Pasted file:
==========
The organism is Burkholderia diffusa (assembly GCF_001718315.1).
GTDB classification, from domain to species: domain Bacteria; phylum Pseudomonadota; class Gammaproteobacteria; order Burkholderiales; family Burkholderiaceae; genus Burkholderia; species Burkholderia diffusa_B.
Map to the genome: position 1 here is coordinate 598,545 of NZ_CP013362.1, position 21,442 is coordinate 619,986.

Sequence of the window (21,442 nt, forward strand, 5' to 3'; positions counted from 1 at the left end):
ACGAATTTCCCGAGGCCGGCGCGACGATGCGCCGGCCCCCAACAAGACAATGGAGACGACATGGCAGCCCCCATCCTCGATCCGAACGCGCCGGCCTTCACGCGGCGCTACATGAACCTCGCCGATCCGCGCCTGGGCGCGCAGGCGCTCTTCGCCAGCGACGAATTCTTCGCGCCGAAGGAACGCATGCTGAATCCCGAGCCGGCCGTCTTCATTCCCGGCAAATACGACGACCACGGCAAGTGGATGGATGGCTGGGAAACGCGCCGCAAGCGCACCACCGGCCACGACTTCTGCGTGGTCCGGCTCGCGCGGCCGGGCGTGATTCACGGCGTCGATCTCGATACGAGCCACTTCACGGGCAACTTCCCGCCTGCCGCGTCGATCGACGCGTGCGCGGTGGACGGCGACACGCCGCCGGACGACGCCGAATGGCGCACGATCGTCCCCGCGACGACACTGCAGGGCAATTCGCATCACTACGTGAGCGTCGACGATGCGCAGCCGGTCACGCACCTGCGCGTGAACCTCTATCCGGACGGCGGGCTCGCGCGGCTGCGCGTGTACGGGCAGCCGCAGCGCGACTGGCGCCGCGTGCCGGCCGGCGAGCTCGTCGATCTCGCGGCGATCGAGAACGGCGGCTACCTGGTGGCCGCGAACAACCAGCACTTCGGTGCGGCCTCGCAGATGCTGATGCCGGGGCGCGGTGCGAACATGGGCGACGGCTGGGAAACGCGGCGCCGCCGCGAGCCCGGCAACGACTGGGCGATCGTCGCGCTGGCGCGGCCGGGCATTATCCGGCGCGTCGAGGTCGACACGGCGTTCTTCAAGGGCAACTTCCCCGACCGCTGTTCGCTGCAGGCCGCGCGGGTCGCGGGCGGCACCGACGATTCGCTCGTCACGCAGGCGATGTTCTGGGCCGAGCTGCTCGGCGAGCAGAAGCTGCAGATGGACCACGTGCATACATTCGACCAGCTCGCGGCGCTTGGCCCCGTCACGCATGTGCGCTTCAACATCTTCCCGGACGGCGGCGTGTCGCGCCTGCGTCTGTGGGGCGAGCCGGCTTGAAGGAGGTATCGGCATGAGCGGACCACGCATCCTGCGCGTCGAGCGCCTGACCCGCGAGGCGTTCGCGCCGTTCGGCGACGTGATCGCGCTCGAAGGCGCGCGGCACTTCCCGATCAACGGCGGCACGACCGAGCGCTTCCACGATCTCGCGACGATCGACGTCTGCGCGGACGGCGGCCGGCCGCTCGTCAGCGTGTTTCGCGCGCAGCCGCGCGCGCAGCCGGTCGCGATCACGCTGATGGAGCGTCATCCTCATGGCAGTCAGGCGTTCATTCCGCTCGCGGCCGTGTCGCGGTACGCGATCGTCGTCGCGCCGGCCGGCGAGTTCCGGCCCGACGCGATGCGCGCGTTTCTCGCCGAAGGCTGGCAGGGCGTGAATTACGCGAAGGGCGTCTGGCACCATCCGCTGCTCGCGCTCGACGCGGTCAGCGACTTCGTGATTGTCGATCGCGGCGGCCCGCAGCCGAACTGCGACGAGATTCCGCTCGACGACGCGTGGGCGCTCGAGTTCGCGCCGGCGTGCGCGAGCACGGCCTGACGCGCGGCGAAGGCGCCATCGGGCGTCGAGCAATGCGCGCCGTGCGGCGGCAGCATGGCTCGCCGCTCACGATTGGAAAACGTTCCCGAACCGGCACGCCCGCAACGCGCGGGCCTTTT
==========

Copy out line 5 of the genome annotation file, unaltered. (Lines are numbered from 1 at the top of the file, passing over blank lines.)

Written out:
ACGAATTTCCCGAGGCCGGCGCGACGATGCGCCGGCCCCCAACAAGACAATGGAGACGACATGGCAGCCCCCATCCTCGATCCGAACGCGCCGGCCTTCACGCGGCGCTACATGAACCTCGCCGATCCGCGCCTGGGCGCGCAGGCGCTCTTCGCCAGCGACGAATTCTTCGCGCCGAAGGAACGCATGCTGAATCCCGAGCCGGCCGTCTTCATTCCCGGCAAATACGACGACCACGGCAAGTGGATGGATGGCTGGGAAACGCGCCGCAAGCGCACCACCGGCCACGACTTCTGCGTGGTCCGGCTCGCGCGGCCGGGCGTGATTCACGGCGTCGATCTCGATACGAGCCACTTCACGGGCAACTTCCCGCCTGCCGCGTCGATCGACGCGTGCGCGGTGGACGGCGACACGCCGCCGGACGACGCCGAATGGCGCACGATCGTCCCCGCGACGACACTGCAGGGCAATTCGCATCACTACGTGAGCGTCGACGATGCGCAGCCGGTCACGCACCTGCGCGTGAACCTCTATCCGGACGGCGGGCTCGCGCGGCTGCGCGTGTACGGGCAGCCGCAGCGCGACTGGCGCCGCGTGCCGGCCGGCGAGCTCGTCGATCTCGCGGCGATCGAGAACGGCGGCTACCTGGTGGCCGCGAACAACCAGCACTTCGGTGCGGCCTCGCAGATGCTGATGCCGGGGCGCGGTGCGAACATGGGCGACGGCTGGGAAACGCGGCGCCGCCGCGAGCCCGGCAACGACTGGGCGATCGTCGCGCTGGCGCGGCCGGGCATTATCCGGCGCGTCGAGGTCGACACGGCGTTCTTCAAGGGCAACTTCCCCGACCGCTGTTCGCTGCAGGCCGCGCGGGTCGCGGGCGGCACCGACGATTCGCTCGTCACGCAGGCGATGTTCTGGGCCGAGCTGCTCGGCGAGCAGAAGCTGCAGATGGACCACGTGCATACATTCGACCAGCTCGCGGCGCTTGGCCCCGTCACGCATGTGCGCTTCAACATCTTCCCGGACGGCGGCGTGTCGCGCCTGCGTCTGTGGGGCGAGCCGGCTTGAAGGAGGTATCGGCATGAGCGGACCACGCATCCTGCGCGTCGAGCGCCTGACCCGCGAGGCGTTCGCGCCGTTCGGCGACGTGATCGCGCTCGAAGGCGCGCGGCACTTCCCGATCAACGGCGGCACGACCGAGCGCTTCCACGATCTCGCGACGATCGACGTCTGCGCGGACGGCGGCCGGCCGCTCGTCAGCGTGTTTCGCGCGCAGCCGCGCGCGCAGCCGGTCGCGATCACGCTGATGGAGCGTCATCCTCATGGCAGTCAGGCGTTCATTCCGCTCGCGGCCGTGTCGCGGTACGCGATCGTCGTCGCGCCGGCCGGCGAGTTCCGGCCCGACGCGATGCGCGCGTTTCTCGCCGAAGGCTGGCAGGGCGTGAATTACGCGAAGGGCGTCTGGCACCATCCGCTGCTCGCGCTCGACGCGGTCAGCGACTTCGTGATTGTCGATCGCGGCGGCCCGCAGCCGAACTGCGACGAGATTCCGCTCGACGACGCGTGGGCGCTCGAGTTCGCGCCGGCGTGCGCGAGCACGGCCTGACGCGCGGCGAAGGCGCCATCGGGCGTCGAGCAATGCGCGCCGTGCGGCGGCAGCATGGCTCGCCGCTCACGATTGGAAAACGTTCCCGAACCGGCACGCCCGCAACGCGCGGGCCTTTT